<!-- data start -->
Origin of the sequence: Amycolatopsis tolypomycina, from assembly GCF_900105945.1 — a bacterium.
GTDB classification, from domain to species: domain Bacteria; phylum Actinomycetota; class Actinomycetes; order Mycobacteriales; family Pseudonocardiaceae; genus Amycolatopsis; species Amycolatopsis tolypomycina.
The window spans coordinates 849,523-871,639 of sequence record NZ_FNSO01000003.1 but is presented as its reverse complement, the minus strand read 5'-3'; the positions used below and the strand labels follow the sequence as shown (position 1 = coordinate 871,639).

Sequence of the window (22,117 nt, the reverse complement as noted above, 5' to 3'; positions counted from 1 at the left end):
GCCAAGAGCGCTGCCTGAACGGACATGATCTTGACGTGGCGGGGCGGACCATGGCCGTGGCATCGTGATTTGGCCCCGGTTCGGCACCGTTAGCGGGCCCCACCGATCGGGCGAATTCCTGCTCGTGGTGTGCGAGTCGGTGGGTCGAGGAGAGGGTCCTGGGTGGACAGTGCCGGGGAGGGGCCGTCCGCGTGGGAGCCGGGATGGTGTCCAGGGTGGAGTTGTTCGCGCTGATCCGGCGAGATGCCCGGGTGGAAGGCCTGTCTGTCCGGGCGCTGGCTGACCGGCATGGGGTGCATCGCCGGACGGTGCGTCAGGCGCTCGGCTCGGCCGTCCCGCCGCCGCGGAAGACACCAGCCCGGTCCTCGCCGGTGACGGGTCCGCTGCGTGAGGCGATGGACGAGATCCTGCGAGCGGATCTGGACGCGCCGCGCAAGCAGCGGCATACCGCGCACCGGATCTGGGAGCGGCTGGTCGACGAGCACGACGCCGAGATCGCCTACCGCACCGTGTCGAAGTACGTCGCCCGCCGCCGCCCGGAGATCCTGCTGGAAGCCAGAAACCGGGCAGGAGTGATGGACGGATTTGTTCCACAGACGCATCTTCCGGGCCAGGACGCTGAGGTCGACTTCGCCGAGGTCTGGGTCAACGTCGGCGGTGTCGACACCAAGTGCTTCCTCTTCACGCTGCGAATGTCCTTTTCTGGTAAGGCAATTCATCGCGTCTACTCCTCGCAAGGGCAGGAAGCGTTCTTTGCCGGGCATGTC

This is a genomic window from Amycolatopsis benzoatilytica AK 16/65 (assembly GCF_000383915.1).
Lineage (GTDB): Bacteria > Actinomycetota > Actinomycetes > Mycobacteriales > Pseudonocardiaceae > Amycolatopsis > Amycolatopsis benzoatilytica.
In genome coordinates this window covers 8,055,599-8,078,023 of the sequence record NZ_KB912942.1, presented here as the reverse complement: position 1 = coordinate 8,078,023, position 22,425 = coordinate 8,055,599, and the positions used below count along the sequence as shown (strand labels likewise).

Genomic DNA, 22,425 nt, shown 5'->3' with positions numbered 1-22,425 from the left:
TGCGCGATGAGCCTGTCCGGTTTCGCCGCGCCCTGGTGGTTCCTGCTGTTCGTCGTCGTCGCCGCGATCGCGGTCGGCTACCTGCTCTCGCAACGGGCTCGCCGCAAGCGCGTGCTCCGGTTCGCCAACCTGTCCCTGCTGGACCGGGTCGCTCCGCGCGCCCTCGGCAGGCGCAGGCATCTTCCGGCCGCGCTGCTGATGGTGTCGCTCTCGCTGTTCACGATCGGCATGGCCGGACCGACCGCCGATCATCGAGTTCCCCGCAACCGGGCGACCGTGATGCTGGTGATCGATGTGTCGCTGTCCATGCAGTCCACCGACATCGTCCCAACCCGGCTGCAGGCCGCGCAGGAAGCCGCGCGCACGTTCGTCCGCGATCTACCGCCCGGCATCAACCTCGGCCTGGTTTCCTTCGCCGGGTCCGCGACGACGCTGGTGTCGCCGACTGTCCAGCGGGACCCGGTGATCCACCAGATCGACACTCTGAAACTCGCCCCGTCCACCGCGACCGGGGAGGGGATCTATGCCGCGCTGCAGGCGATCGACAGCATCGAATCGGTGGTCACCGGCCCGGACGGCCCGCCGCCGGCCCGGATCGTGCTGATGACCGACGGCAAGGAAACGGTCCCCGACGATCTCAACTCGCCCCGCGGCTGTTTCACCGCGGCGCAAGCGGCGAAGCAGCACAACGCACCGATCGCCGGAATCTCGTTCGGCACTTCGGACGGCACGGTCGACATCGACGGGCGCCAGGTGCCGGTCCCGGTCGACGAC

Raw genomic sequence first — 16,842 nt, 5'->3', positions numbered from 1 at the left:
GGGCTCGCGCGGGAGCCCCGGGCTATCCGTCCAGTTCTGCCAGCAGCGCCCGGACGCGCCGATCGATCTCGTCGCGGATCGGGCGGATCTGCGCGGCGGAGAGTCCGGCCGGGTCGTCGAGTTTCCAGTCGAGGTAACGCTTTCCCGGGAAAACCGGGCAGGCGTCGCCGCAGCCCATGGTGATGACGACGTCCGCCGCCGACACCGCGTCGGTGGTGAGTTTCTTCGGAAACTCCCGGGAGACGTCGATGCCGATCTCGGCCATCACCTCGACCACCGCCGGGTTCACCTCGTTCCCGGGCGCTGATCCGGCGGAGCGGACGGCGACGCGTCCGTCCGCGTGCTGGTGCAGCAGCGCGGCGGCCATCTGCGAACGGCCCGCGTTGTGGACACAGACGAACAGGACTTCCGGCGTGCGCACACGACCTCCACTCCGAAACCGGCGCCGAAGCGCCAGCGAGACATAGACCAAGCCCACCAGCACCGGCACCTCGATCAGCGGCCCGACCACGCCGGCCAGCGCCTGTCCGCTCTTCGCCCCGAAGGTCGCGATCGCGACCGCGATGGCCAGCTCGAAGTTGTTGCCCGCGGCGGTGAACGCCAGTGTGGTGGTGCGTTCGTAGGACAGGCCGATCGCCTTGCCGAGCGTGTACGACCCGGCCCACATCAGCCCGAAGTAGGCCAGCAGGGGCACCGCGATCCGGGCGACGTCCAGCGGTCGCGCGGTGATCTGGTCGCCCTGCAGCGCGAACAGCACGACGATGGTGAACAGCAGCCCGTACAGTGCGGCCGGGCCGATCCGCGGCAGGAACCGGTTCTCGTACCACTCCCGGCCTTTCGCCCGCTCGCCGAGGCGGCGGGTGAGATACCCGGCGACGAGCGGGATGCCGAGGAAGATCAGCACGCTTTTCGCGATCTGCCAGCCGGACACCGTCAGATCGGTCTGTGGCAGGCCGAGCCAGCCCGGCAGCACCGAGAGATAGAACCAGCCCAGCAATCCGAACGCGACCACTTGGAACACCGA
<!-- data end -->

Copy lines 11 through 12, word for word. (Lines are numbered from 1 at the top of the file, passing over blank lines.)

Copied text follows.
Raw genomic sequence first — 16,842 nt, 5'->3', positions numbered from 1 at the left:
GGGCTCGCGCGGGAGCCCCGGGCTATCCGTCCAGTTCTGCCAGCAGCGCCCGGACGCGCCGATCGATCTCGTCGCGGATCGGGCGGATCTGCGCGGCGGAGAGTCCGGCCGGGTCGTCGAGTTTCCAGTCGAGGTAACGCTTTCCCGGGAAAACCGGGCAGGCGTCGCCGCAGCCCATGGTGATGACGACGTCCGCCGCCGACACCGCGTCGGTGGTGAGTTTCTTCGGAAACTCCCGGGAGACGTCGATGCCGATCTCGGCCATCACCTCGACCACCGCCGGGTTCACCTCGTTCCCGGGCGCTGATCCGGCGGAGCGGACGGCGACGCGTCCGTCCGCGTGCTGGTGCAGCAGCGCGGCGGCCATCTGCGAACGGCCCGCGTTGTGGACACAGACGAACAGGACTTCCGGCGTGCGCACACGACCTCCACTCCGAAACCGGCGCCGAAGCGCCAGCGAGACATAGACCAAGCCCACCAGCACCGGCACCTCGATCAGCGGCCCGACCACGCCGGCCAGCGCCTGTCCGCTCTTCGCCCCGAAGGTCGCGATCGCGACCGCGATGGCCAGCTCGAAGTTGTTGCCCGCGGCGGTGAACGCCAGTGTGGTGGTGCGTTCGTAGGACAGGCCGATCGCCTTGCCGAGCGTGTACGACCCGGCCCACATCAGCCCGAAGTAGGCCAGCAGGGGCACCGCGATCCGGGCGACGTCCAGCGGTCGCGCGGTGATCTGGTCGCCCTGCAGCGCGAACAGCACGACGATGGTGAACAGCAGCCCGTACAGTGCGGCCGGGCCGATCCGCGGCAGGAACCGGTTCTCGTACCACTCCCGGCCTTTCGCCCGCTCGCCGAGGCGGCGGGTGAGATACCCGGCGACGAGCGGGATGCCGAGGAAGATCAGCACGCTTTTCGCGATCTGCCAGCCGGACACCGTCAGATCGGTCTGTGGCAGGCCGAGCCAGCCCGGCAGCACCGAGAGATAGAACCAGCCCAGCAATCCGAACGCGACCACTTGGAACACCGA